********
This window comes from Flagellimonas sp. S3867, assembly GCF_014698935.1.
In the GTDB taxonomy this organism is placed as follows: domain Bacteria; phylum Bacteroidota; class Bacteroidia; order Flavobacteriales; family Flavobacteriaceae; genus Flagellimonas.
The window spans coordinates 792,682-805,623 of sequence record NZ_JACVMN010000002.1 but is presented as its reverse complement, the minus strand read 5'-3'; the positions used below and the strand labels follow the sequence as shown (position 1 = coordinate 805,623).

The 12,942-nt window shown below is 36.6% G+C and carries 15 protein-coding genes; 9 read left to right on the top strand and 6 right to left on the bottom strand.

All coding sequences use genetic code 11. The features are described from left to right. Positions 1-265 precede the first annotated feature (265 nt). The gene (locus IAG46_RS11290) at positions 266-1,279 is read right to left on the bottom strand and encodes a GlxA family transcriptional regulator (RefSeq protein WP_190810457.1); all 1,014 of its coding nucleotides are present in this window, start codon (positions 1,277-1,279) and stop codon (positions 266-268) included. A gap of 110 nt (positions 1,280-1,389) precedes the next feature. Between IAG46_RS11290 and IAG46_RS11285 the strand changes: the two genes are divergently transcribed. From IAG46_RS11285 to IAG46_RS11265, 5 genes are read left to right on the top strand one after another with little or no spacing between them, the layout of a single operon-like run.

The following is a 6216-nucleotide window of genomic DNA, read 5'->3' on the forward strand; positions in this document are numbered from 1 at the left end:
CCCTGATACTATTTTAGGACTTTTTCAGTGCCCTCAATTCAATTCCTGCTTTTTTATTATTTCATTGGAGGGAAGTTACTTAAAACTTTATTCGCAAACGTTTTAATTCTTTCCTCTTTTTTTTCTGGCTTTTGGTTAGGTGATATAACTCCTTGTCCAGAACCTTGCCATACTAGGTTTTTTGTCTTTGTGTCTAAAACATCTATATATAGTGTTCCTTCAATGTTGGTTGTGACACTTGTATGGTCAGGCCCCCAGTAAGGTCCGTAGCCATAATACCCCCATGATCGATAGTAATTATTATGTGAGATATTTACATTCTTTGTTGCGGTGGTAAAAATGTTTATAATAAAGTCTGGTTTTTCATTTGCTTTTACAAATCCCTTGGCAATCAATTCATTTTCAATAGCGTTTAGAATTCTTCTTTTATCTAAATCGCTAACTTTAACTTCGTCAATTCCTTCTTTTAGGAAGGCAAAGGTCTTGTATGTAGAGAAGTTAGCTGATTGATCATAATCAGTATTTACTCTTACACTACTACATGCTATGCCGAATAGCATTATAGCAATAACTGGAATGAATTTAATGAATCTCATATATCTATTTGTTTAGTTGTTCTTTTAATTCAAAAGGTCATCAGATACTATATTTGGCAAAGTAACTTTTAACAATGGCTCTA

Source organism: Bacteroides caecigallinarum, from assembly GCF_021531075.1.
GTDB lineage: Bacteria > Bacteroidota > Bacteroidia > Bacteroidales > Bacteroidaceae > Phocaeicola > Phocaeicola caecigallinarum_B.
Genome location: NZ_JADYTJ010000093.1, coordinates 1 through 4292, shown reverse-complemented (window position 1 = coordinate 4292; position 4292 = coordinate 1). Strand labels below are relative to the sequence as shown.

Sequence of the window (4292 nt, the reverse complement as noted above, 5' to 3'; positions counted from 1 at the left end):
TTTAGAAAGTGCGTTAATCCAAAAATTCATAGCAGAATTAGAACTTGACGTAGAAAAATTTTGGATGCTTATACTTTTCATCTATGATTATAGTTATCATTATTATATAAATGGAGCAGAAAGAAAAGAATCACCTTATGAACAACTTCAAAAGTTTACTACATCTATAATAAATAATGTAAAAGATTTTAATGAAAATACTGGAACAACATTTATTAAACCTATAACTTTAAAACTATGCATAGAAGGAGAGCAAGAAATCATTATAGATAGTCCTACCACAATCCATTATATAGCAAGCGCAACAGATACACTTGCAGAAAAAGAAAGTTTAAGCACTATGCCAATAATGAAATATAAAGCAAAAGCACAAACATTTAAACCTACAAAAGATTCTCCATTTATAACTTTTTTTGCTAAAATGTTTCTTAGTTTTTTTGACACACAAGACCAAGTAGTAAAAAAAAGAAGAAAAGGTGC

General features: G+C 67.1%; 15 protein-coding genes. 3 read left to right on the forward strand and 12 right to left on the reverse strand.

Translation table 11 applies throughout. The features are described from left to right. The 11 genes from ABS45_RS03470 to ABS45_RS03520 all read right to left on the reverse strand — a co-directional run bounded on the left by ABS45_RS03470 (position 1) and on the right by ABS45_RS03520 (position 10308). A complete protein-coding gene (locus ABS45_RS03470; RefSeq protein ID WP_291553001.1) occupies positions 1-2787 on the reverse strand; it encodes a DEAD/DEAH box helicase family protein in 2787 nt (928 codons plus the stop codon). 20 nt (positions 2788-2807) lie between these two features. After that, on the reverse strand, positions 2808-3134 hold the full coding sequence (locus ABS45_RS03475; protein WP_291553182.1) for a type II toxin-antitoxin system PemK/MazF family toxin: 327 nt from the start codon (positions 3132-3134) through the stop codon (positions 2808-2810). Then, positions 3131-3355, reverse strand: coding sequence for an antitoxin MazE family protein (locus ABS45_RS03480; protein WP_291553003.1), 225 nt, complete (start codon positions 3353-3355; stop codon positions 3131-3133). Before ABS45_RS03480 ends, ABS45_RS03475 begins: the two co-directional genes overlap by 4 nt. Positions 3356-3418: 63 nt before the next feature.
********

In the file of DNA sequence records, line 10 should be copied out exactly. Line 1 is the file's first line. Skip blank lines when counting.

Genome location: NZ_JADYTJ010000093.1, coordinates 1 through 4292, shown reverse-complemented (window position 1 = coordinate 4292; position 4292 = coordinate 1). Strand labels below are relative to the sequence as shown.